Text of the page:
Another book, What I Saw in California, was written by Edwin Bryant in 1848, just three years after Hastings’ book and a year and a half after the Donner debacle. Bryant had the benefit of 20/20 hindsight, but also an intimate view of the Donner disaster, as well as the best overland routes west. He knew both Lansford Hastings and Jim Bridger, and had traveled with the Donner Party. Unlike Hastings, he had actually trekked the infamous cutoff and did not feel the wagon train could survive the terrain, nor the possibility of winter snows, should they come early. Bryant wrote letters to the leaders of the Donner Party warning them of the perils of taking the cutoff and left the letters with Jim Bridger. However, the Donner Party, curiously, never received Bryant’s warnings and proceeded down the ill-fated cutoff to doom.
Bryant was a gritty Kentucky newspaper man who decided to trek west to California in 1846. In May of that year, his party had joined up with the Donner Party and others going west. Bryant became frustrated with the slow pace of the wagon train and he and a small group rode ahead on pack mules, leaving the Donner Party and others behind. Bryant and his small party took the very rough Hastings Cutoff, but earlier in the year. That was when he became concerned the route could not be navigated by the wagon train.
Bryant would write about the Donner incident and the backstory in his book, What I Saw in California. He also gained even more credibility with other accounts and warnings for the westward-bound and included a large, fold-out color lithographed map of the entire frontier territory west of the Mississippi, including California and Oregon. The map proved an invaluable marketing tool, as well as an invaluable practical guide for settlers. When gold was discovered in California in 1849 the following year, his book became a runaway bestseller.
Another popular guide was The Oregon Trail: Sketches of Prairie and Rocky-Mountain Life, published in 1849. The account was written by Francis Parkman and first serialized in 1847-49 in 21 installments in the Knickerbocker's Magazine. Both were first-person accounts of a two-month summer tour in 1846 out west in the territories of Nebraska, Kansas, Colorado, and Wyoming. The heart of the book covered the three weeks Parkman spent hunting buffalo with the Oglala Sioux.
Parkman was 23 years old at the time and his credentials as seasoned frontier expert were suspect, to say the least. But his powers of description and drama concealed any substantive shortcomings. The book was reviewed by Herman Melville, the much lauded author of Moby Dick. Although most of the review was positive, Melville bemoaned that Parkman demeaned American Indians and that the book title was misleading, since his account covered only the first third of the trail.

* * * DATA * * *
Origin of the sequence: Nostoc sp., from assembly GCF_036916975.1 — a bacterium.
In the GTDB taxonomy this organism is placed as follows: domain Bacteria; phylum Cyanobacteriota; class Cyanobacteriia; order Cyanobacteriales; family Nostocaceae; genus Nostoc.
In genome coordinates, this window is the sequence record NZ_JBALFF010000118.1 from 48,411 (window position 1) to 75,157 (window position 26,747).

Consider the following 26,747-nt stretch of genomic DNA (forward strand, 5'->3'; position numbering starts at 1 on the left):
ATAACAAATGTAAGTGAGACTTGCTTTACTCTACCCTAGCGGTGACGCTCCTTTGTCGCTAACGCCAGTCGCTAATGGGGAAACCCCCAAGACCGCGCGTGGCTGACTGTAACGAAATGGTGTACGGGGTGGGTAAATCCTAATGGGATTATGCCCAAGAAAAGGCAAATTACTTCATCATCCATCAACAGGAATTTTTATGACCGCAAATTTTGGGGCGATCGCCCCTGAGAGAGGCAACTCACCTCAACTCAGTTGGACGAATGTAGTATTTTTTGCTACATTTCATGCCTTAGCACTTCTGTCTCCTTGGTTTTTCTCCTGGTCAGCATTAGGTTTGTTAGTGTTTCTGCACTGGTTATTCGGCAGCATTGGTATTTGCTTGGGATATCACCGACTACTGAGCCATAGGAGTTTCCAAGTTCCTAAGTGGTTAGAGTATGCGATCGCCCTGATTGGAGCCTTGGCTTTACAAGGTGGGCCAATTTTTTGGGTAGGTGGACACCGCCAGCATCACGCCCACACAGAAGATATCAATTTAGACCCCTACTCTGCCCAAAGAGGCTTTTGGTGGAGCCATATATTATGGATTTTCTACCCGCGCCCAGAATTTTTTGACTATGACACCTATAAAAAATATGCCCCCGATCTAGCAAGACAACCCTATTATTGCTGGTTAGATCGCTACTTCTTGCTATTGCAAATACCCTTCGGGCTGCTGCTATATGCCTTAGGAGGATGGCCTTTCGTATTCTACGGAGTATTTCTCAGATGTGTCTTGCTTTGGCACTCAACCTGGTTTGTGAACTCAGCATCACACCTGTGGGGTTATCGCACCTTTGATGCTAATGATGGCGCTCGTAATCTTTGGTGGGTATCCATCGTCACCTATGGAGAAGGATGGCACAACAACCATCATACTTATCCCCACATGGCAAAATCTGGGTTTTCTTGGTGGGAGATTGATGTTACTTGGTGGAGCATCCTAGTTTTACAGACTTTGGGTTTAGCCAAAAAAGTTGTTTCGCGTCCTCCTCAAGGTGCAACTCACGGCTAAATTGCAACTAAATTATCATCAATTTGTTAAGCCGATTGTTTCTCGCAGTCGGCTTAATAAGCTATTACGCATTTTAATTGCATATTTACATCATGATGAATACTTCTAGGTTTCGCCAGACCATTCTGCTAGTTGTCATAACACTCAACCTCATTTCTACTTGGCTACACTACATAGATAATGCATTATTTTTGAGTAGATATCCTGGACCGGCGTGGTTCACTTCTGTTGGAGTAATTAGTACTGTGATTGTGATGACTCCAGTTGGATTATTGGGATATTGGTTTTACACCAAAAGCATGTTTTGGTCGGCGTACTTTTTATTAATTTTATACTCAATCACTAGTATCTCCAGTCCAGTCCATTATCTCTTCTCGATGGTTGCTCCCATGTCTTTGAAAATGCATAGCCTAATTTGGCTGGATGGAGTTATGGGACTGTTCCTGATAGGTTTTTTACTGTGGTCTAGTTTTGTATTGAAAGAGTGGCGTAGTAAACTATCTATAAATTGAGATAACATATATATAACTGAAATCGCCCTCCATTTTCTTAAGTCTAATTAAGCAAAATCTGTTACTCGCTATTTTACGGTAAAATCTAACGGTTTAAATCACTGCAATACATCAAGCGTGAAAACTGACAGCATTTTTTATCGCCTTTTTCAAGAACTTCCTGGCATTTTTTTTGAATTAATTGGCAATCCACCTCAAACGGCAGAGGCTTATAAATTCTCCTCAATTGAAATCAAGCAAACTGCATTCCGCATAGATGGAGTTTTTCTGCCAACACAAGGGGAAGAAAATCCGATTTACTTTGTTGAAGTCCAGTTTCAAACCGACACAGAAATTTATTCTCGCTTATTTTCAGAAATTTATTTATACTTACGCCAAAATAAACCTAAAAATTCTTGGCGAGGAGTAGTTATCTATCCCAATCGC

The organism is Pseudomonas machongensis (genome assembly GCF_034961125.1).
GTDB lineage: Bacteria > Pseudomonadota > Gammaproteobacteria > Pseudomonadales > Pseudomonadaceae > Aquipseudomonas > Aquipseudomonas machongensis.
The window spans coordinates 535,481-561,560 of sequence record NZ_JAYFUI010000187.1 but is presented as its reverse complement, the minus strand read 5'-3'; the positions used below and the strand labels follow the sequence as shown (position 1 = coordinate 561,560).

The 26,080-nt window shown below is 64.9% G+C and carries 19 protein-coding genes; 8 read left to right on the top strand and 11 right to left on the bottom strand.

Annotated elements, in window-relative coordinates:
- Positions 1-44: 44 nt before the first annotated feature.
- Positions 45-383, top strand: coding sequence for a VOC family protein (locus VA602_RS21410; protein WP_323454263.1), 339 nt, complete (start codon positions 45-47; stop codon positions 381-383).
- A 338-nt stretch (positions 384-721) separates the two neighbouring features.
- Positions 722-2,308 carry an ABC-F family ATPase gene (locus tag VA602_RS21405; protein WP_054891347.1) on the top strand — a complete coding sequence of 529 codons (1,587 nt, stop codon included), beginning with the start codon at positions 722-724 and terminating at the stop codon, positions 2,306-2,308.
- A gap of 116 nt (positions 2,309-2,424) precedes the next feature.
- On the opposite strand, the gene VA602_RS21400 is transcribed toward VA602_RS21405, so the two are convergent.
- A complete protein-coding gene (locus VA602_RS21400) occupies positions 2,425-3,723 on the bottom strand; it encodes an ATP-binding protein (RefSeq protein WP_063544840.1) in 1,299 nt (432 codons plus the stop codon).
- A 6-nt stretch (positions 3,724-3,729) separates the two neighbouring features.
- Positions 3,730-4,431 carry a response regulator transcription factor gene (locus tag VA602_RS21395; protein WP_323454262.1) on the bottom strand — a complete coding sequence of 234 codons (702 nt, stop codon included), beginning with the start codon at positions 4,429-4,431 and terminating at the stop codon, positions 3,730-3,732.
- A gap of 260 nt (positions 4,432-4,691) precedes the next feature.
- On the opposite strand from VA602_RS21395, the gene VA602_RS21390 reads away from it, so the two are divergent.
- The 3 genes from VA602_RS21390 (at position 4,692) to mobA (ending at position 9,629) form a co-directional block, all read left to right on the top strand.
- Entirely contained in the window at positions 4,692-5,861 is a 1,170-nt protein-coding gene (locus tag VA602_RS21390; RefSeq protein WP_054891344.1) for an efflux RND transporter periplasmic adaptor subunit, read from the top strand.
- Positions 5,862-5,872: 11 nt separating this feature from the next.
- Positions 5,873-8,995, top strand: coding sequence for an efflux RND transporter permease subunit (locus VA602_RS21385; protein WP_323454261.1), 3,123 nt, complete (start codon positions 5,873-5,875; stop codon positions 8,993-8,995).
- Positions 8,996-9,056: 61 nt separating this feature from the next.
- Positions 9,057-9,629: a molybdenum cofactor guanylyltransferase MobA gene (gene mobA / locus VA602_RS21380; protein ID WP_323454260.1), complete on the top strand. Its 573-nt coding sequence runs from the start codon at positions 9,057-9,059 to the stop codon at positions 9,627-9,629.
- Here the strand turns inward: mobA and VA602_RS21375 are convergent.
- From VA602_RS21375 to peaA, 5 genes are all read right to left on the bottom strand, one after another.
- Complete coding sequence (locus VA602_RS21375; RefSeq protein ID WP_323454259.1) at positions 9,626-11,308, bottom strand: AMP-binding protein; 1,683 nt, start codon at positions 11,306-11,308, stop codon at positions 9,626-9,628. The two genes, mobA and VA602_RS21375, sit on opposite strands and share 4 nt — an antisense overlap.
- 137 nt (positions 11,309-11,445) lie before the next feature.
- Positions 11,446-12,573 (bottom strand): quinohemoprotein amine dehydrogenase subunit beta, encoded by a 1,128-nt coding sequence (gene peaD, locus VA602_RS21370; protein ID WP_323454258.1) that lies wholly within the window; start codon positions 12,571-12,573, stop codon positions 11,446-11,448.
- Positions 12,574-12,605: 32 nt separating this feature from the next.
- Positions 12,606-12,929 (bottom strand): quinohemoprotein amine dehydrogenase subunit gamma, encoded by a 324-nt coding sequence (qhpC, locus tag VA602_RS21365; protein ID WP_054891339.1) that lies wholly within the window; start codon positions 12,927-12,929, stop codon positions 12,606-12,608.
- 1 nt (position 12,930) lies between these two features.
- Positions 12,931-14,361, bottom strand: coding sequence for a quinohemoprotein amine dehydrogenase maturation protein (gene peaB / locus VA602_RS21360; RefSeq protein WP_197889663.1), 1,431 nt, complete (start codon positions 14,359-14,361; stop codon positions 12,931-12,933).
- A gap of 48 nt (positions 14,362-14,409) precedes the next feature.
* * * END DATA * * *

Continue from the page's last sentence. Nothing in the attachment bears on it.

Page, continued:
Nevertheless, the volume launched the young Parkman’s storytelling career without peer in American letters. Melville sung his praises: “It is the picturesqueness, the racy vigor, the poetic elegance, the youthful excitement, that give The Oregon Trail its enduring appeal, recreating for us, as perhaps no other book does in our literature, the wonder and beauty of life in a new world.”
Another prominent guide was The Prairie Traveler, by Capt. Randolph B. Marcy in 1859. Marcy graduated from West Point and fought in the Black Hawk War in Illinois and Wisconsin, then fought in the Mexican War in the southwest and the territory of southern California. He was then assigned to escort emigrants to Texas and Oklahoma. And finally, in 1852 he led an expedition to the headwaters of the Red River Valley in Texas. (On this trip he met George McClellan, the future Civil War General, who would also become Marcy’s son-in-law.) With his vast experience in the western frontier, Marcy authored the The Prairie Traveler: A Handbook for Overland Expeditions, published by the U.S. government in 1859. The volume included maps, illustrations and itineraries of the principal routes between the Mississippi River and the Pacific Ocean.
The book became the most popular guidebook for 1800's westbound pioneers and was a bestseller for the entire remainder of the 19th century. It was a comprehensive survival book that included provisions, healthcare, reconnaissance, fieldcraft, hunting, tracking, and food and water supplies.
Marcy included thorough chapters on preparing for expeditions: how to select horse or oxen teams, how to examine wagons for purchase, tack, tools for the trip, and what provisions and amounts you needed to stock for your covered wagon.
Marcy’s book was especially helpful because he included specific advice about the terrain, Indians, wildlife and dangers on various trails. Included were helpful tips about avoiding quicksand, interpreting smoke signals and native sign language, finding and purifying water, repairing broken wagons, how to treat saddle sores and lameness in horses, mules and oxen, how to treat a snake bite, and other life-saving techniques. The book no doubt saved many lives on the way west and pioneers came to cherish it as a Bible for their earthly salvation, for it protected them and helped them reach their “promised land.”
You may also enjoy these related posts:
-Death on the Trail
-The First Wagon Train West
"Pioneer Survival Guides of the 1800s" was first published on Facebook and NotesfromtheFrontier.com on December 12, 2019.